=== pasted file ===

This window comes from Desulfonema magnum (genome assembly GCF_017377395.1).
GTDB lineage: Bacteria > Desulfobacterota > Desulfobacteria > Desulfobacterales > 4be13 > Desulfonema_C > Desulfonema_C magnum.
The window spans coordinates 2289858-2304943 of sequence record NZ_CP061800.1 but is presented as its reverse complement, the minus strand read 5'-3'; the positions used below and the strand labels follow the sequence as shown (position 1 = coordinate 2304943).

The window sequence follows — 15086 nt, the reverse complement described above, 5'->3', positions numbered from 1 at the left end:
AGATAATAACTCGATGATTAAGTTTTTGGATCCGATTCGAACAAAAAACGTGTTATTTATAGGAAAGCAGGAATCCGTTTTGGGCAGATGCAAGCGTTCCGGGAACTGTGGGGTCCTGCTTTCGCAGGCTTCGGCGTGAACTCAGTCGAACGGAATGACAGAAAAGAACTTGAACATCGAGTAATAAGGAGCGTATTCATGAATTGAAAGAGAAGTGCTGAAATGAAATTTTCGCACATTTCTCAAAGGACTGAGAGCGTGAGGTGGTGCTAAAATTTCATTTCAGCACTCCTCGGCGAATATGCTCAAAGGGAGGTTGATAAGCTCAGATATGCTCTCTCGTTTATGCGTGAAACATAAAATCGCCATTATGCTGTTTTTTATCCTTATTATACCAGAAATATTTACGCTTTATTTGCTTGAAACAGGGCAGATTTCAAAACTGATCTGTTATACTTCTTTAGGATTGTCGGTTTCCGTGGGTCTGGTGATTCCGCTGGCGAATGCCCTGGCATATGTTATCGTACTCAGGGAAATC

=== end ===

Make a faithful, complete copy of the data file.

This window comes from Desulfonema magnum (genome assembly GCF_017377395.1).
GTDB lineage: Bacteria > Desulfobacterota > Desulfobacteria > Desulfobacterales > 4be13 > Desulfonema_C > Desulfonema_C magnum.
The window spans coordinates 2289858-2304943 of sequence record NZ_CP061800.1 but is presented as its reverse complement, the minus strand read 5'-3'; the positions used below and the strand labels follow the sequence as shown (position 1 = coordinate 2304943).

The window sequence follows — 15086 nt, the reverse complement described above, 5'->3', positions numbered from 1 at the left end:
AGATAATAACTCGATGATTAAGTTTTTGGATCCGATTCGAACAAAAAACGTGTTATTTATAGGAAAGCAGGAATCCGTTTTGGGCAGATGCAAGCGTTCCGGGAACTGTGGGGTCCTGCTTTCGCAGGCTTCGGCGTGAACTCAGTCGAACGGAATGACAGAAAAGAACTTGAACATCGAGTAATAAGGAGCGTATTCATGAATTGAAAGAGAAGTGCTGAAATGAAATTTTCGCACATTTCTCAAAGGACTGAGAGCGTGAGGTGGTGCTAAAATTTCATTTCAGCACTCCTCGGCGAATATGCTCAAAGGGAGGTTGATAAGCTCAGATATGCTCTCTCGTTTATGCGTGAAACATAAAATCGCCATTATGCTGTTTTTTATCCTTATTATACCAGAAATATTTACGCTTTATTTGCTTGAAACAGGGCAGATTTCAAAACTGATCTGTTATACTTCTTTAGGATTGTCGGTTTCCGTGGGTCTGGTGATTCCGCTGGCGAATGCCCTGGCATATGTTATCGTACTCAGGGAAATC